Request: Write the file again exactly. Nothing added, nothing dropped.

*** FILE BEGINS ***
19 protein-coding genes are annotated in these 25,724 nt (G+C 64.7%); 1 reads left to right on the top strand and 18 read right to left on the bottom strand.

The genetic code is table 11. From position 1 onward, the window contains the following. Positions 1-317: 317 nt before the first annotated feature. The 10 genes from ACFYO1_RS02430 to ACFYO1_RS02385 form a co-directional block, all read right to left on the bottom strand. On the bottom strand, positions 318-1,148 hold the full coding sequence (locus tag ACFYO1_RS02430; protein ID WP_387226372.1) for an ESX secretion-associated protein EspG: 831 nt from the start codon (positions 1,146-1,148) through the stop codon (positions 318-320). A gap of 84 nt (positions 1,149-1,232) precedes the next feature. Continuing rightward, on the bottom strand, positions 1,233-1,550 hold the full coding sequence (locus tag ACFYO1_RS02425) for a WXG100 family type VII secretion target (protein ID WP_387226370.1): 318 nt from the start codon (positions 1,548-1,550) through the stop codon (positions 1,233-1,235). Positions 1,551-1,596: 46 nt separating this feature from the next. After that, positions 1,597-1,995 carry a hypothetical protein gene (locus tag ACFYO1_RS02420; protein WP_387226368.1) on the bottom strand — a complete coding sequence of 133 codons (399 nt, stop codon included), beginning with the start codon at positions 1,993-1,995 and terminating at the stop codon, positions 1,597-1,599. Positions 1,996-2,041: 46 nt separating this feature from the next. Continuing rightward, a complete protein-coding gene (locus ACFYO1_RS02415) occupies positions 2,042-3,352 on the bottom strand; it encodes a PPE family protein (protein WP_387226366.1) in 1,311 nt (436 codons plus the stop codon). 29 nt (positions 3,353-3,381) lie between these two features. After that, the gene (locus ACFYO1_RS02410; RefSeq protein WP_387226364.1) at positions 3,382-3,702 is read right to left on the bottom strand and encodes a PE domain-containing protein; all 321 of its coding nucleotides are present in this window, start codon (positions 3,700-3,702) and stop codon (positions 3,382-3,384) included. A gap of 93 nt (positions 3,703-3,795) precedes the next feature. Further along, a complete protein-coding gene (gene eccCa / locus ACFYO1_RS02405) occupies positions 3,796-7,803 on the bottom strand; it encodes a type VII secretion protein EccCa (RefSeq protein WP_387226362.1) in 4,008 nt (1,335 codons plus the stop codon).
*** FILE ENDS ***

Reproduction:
19 protein-coding genes are annotated in these 25,724 nt (G+C 64.7%); 1 reads left to right on the top strand and 18 read right to left on the bottom strand.

The genetic code is table 11. From position 1 onward, the window contains the following. Positions 1-317: 317 nt before the first annotated feature. The 10 genes from ACFYO1_RS02430 to ACFYO1_RS02385 form a co-directional block, all read right to left on the bottom strand. On the bottom strand, positions 318-1,148 hold the full coding sequence (locus tag ACFYO1_RS02430; protein ID WP_387226372.1) for an ESX secretion-associated protein EspG: 831 nt from the start codon (positions 1,146-1,148) through the stop codon (positions 318-320). A gap of 84 nt (positions 1,149-1,232) precedes the next feature. Continuing rightward, on the bottom strand, positions 1,233-1,550 hold the full coding sequence (locus tag ACFYO1_RS02425) for a WXG100 family type VII secretion target (protein ID WP_387226370.1): 318 nt from the start codon (positions 1,548-1,550) through the stop codon (positions 1,233-1,235). Positions 1,551-1,596: 46 nt separating this feature from the next. After that, positions 1,597-1,995 carry a hypothetical protein gene (locus tag ACFYO1_RS02420; protein WP_387226368.1) on the bottom strand — a complete coding sequence of 133 codons (399 nt, stop codon included), beginning with the start codon at positions 1,993-1,995 and terminating at the stop codon, positions 1,597-1,599. Positions 1,996-2,041: 46 nt separating this feature from the next. Continuing rightward, a complete protein-coding gene (locus ACFYO1_RS02415) occupies positions 2,042-3,352 on the bottom strand; it encodes a PPE family protein (protein WP_387226366.1) in 1,311 nt (436 codons plus the stop codon). 29 nt (positions 3,353-3,381) lie between these two features. After that, the gene (locus ACFYO1_RS02410; RefSeq protein WP_387226364.1) at positions 3,382-3,702 is read right to left on the bottom strand and encodes a PE domain-containing protein; all 321 of its coding nucleotides are present in this window, start codon (positions 3,700-3,702) and stop codon (positions 3,382-3,384) included. A gap of 93 nt (positions 3,703-3,795) precedes the next feature. Further along, a complete protein-coding gene (gene eccCa / locus ACFYO1_RS02405) occupies positions 3,796-7,803 on the bottom strand; it encodes a type VII secretion protein EccCa (RefSeq protein WP_387226362.1) in 4,008 nt (1,335 codons plus the stop codon).